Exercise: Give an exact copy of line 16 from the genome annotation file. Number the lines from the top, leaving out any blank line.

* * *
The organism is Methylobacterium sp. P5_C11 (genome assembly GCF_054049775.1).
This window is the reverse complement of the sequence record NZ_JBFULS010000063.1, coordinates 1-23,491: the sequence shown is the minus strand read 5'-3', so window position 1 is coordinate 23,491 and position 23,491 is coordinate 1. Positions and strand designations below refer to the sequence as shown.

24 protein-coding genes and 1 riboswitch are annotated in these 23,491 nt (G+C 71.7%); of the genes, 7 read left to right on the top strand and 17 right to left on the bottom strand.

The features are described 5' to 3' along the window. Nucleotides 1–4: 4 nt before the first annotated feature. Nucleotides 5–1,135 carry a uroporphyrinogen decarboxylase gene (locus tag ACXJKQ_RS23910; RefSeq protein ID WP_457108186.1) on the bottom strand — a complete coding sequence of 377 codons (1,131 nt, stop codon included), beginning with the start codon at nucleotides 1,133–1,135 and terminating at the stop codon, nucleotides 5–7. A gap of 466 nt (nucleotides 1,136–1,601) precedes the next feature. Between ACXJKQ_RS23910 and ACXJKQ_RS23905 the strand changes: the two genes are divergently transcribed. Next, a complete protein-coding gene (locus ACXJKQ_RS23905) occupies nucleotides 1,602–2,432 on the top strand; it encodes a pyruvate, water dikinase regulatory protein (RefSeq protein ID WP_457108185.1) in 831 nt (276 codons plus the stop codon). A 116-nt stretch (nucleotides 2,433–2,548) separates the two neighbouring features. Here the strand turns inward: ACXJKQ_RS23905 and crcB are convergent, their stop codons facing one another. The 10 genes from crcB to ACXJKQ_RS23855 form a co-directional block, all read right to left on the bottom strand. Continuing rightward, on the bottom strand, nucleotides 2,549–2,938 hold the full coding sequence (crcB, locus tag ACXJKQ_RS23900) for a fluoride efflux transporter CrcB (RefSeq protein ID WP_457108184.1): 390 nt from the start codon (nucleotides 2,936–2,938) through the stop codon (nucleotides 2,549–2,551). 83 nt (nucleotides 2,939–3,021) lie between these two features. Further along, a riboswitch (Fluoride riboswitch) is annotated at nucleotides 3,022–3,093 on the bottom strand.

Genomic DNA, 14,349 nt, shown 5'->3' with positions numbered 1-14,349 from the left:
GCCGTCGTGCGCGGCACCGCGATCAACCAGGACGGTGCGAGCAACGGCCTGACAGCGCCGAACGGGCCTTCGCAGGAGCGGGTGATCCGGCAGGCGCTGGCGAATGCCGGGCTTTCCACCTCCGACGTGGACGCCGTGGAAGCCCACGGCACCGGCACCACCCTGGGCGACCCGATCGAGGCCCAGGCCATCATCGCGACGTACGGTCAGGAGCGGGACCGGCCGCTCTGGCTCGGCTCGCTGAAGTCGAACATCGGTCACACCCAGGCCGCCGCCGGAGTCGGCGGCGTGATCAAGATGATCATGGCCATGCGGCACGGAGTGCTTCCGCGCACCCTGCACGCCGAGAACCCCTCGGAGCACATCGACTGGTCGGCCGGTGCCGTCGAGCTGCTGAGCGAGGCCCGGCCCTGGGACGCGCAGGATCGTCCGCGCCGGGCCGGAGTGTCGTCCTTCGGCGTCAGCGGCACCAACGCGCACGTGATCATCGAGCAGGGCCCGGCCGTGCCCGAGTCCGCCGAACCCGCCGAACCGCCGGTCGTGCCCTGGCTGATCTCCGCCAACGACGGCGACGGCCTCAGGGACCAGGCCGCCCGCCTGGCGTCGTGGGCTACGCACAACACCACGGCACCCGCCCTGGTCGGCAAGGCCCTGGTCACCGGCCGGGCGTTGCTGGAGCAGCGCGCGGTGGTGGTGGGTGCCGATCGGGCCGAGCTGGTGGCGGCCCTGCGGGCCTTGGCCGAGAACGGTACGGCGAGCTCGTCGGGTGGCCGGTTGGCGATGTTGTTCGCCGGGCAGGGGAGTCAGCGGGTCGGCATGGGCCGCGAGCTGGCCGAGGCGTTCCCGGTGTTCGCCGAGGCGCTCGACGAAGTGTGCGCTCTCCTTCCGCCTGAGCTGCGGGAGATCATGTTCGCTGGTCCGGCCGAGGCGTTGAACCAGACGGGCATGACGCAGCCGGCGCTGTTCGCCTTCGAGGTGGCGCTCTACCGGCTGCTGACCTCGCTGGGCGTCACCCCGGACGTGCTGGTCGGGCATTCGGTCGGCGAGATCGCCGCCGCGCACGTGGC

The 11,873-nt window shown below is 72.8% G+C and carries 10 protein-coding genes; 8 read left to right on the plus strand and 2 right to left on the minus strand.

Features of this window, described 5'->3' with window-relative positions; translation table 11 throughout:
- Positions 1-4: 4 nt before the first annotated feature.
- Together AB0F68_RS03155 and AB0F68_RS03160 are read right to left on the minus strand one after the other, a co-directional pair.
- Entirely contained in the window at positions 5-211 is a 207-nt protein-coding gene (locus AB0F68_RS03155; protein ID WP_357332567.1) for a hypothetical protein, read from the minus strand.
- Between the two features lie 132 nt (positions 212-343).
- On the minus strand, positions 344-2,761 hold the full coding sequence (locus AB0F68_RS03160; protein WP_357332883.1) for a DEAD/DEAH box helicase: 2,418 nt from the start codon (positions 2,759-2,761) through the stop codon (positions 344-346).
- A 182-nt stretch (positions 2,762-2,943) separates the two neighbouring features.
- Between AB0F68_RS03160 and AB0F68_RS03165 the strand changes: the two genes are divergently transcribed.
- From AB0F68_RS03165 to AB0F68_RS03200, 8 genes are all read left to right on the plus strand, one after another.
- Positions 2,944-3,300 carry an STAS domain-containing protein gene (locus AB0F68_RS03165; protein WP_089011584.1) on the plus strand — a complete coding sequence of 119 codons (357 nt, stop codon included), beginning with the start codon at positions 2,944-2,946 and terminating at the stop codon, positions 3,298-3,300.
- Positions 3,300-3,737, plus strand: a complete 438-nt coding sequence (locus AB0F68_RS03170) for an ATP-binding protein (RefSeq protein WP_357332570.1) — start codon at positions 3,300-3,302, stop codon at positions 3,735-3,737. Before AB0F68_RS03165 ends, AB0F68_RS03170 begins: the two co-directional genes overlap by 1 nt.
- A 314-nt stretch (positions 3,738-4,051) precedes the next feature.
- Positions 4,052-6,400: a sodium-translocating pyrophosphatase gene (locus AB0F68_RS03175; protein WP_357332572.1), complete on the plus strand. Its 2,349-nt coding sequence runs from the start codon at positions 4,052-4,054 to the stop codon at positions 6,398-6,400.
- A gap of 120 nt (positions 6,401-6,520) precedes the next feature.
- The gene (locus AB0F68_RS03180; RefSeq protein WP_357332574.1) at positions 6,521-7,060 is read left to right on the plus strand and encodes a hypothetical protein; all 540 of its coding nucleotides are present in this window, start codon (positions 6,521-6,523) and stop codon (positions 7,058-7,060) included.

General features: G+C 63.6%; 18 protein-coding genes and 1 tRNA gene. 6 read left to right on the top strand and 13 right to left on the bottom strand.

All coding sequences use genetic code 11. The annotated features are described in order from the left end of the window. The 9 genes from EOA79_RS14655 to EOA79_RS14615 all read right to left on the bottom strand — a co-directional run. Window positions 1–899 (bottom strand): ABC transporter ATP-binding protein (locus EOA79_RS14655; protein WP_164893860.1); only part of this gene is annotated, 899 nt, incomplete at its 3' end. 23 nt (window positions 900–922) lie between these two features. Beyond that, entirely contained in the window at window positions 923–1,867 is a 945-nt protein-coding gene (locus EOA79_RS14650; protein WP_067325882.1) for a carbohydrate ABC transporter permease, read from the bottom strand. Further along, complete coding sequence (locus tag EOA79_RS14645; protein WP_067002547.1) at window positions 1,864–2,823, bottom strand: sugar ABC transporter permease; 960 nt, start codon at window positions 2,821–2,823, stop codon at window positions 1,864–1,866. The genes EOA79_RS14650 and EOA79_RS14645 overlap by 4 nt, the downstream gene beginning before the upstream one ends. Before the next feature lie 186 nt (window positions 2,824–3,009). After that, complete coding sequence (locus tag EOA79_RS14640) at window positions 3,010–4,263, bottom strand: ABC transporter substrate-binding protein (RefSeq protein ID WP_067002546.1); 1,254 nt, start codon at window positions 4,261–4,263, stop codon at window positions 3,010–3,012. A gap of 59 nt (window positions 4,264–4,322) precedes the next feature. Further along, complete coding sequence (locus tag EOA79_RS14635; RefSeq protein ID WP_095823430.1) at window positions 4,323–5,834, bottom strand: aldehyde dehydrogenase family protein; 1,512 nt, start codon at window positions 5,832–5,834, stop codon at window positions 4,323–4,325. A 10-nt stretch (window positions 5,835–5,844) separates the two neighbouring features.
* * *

- From AB0F68_RS03165 to AB0F68_RS03200, 8 genes are all read left to right on the plus strand, one after another.